Screenshot. Zaha Hadid: Virtual Reality Experience 2016, The Great Utopia: The Russian and Soviet Avant-Garde 1915 – 1932, 1992-93 – Tatlin Tower and Tectonic “Worldwind”, 1992-93 © Zaha Hadid Foundation

Serpentine Sackler Gallery – Zaha Hadid Early Paintings and Drawings
West Carriage Drive
London
W2 2AR
Open Tuesday to Sunday from 10 to 18.
Free admission

FROM KANDINSKY TO POLLOCK. The Art of the Guggenheim Collections – Florence (IT)

An unmissable chance to see the Guggenheim collection in Italy: Constraint Magazine attended the Palazzo Strozzi’s opening exhibition “From Kandinsky to Pollock, The Art of the Guggenheim Collections” in Florence.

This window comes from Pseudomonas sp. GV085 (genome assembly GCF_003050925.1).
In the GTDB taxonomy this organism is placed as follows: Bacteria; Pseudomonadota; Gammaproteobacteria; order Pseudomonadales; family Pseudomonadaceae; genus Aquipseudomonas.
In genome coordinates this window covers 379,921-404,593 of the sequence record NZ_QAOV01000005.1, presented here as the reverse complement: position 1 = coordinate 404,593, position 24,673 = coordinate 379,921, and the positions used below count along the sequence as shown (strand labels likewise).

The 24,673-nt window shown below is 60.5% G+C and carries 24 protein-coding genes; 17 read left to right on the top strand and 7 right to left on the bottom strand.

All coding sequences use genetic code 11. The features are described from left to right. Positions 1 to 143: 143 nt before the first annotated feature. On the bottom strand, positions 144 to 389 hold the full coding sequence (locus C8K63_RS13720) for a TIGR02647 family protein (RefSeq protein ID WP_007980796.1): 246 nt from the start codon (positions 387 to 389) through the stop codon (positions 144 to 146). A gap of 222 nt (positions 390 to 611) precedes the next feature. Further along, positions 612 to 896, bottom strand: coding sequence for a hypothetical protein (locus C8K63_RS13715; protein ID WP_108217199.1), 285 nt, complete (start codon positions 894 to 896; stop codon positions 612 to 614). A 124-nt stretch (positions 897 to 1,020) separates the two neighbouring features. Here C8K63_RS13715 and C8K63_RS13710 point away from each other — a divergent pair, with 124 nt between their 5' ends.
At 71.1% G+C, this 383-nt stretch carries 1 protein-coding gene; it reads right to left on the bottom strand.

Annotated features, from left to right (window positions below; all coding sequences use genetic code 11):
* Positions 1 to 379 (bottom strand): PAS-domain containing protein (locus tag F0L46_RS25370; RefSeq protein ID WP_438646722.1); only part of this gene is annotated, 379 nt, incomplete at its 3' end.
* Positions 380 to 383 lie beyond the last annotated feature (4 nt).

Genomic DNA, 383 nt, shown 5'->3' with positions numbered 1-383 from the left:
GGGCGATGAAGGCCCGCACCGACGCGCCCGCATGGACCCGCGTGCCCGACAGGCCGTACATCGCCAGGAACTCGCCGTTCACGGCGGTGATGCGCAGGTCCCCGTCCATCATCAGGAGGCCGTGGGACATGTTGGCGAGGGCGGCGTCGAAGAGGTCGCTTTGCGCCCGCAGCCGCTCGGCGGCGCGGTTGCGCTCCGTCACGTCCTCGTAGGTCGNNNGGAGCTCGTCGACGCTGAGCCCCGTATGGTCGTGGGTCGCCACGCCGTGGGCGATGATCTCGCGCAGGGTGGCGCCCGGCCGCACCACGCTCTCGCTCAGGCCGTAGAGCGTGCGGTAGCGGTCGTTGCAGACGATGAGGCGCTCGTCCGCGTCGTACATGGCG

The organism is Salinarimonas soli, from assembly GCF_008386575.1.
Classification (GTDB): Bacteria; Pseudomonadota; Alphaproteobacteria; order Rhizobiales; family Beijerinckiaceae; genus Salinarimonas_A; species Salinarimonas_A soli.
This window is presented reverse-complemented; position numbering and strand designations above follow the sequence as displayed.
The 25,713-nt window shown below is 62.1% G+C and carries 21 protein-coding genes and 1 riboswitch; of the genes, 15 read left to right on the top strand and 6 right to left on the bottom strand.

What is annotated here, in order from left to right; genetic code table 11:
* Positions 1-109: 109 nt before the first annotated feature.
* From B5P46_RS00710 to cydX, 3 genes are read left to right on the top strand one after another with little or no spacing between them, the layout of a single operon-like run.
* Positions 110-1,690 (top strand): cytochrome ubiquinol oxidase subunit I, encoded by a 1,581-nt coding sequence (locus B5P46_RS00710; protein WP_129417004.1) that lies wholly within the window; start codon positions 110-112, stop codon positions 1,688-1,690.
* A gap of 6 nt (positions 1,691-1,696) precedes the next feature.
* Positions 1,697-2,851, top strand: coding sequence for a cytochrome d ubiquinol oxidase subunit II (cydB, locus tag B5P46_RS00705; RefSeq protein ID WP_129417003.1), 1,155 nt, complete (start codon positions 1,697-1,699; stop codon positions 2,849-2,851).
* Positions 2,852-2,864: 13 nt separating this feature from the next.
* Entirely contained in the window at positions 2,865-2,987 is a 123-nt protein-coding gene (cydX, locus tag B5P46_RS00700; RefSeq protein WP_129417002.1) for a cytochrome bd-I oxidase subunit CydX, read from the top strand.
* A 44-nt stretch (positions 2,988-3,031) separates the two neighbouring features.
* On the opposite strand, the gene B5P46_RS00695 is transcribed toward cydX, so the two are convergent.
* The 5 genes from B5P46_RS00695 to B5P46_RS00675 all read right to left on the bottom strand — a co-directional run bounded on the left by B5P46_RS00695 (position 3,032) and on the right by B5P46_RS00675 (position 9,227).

Palazzo Strozzi
Palazzo Strozzi, outdoor detail. Photo by Jenny Stelmakh.

Constraint Magazine continues its tour in the Italian overview: it moves, investigates, picking new ideas to enrich his experience and, we hope, those of our readers.

Today we want to describe our experience in Florence, where we are for an exhibition’s opening, a major exhibition starting on Saturday, March 19.
We’re at Palazzo Strozzi, an historic palace of the Renaissance and an exceptional location, specifically chosen to host some of the works of the Guggenheim collections.
The exhibition is the result of a collaboration between the Palazzo Strozzi Foundation and the Solomon R. Guggenheim Foundation in New York, which presents more than 100 works including European and American Art, from the twenties to the sixties of the twentieth century.